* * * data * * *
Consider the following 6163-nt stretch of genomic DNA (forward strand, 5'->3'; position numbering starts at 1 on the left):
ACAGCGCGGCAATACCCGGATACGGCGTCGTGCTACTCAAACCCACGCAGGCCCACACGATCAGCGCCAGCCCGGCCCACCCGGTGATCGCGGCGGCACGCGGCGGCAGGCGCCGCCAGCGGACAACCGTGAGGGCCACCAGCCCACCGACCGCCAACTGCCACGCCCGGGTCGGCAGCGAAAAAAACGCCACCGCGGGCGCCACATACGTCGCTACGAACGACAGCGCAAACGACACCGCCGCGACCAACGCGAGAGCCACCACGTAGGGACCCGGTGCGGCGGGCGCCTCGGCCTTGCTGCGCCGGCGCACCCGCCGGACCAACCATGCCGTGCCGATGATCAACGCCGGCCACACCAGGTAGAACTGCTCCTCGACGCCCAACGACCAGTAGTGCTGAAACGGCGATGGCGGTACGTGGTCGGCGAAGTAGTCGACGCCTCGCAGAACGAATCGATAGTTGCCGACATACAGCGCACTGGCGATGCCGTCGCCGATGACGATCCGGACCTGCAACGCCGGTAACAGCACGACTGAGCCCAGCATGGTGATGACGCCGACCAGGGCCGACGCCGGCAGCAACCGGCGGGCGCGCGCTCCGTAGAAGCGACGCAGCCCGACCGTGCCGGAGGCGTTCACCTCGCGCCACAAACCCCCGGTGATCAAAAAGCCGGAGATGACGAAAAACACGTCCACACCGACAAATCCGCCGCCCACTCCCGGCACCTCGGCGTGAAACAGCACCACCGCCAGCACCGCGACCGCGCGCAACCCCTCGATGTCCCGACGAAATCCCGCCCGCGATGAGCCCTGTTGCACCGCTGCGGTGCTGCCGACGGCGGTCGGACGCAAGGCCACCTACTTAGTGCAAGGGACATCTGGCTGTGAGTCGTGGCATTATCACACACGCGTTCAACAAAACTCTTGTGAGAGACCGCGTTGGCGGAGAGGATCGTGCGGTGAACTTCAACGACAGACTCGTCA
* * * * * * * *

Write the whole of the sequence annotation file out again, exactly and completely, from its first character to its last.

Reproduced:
Consider the following 6163-nt stretch of genomic DNA (forward strand, 5'->3'; position numbering starts at 1 on the left):
ACAGCGCGGCAATACCCGGATACGGCGTCGTGCTACTCAAACCCACGCAGGCCCACACGATCAGCGCCAGCCCGGCCCACCCGGTGATCGCGGCGGCACGCGGCGGCAGGCGCCGCCAGCGGACAACCGTGAGGGCCACCAGCCCACCGACCGCCAACTGCCACGCCCGGGTCGGCAGCGAAAAAAACGCCACCGCGGGCGCCACATACGTCGCTACGAACGACAGCGCAAACGACACCGCCGCGACCAACGCGAGAGCCACCACGTAGGGACCCGGTGCGGCGGGCGCCTCGGCCTTGCTGCGCCGGCGCACCCGCCGGACCAACCATGCCGTGCCGATGATCAACGCCGGCCACACCAGGTAGAACTGCTCCTCGACGCCCAACGACCAGTAGTGCTGAAACGGCGATGGCGGTACGTGGTCGGCGAAGTAGTCGACGCCTCGCAGAACGAATCGATAGTTGCCGACATACAGCGCACTGGCGATGCCGTCGCCGATGACGATCCGGACCTGCAACGCCGGTAACAGCACGACTGAGCCCAGCATGGTGATGACGCCGACCAGGGCCGACGCCGGCAGCAACCGGCGGGCGCGCGCTCCGTAGAAGCGACGCAGCCCGACCGTGCCGGAGGCGTTCACCTCGCGCCACAAACCCCCGGTGATCAAAAAGCCGGAGATGACGAAAAACACGTCCACACCGACAAATCCGCCGCCCACTCCCGGCACCTCGGCGTGAAACAGCACCACCGCCAGCACCGCGACCGCGCGCAACCCCTCGATGTCCCGACGAAATCCCGCCCGCGATGAGCCCTGTTGCACCGCTGCGGTGCTGCCGACGGCGGTCGGACGCAAGGCCACCTACTTAGTGCAAGGGACATCTGGCTGTGAGTCGTGGCATTATCACACACGCGTTCAACAAAACTCTTGTGAGAGACCGCGTTGGCGGAGAGGATCGTGCGGTGAACTTCAACGACAGACTCGTCA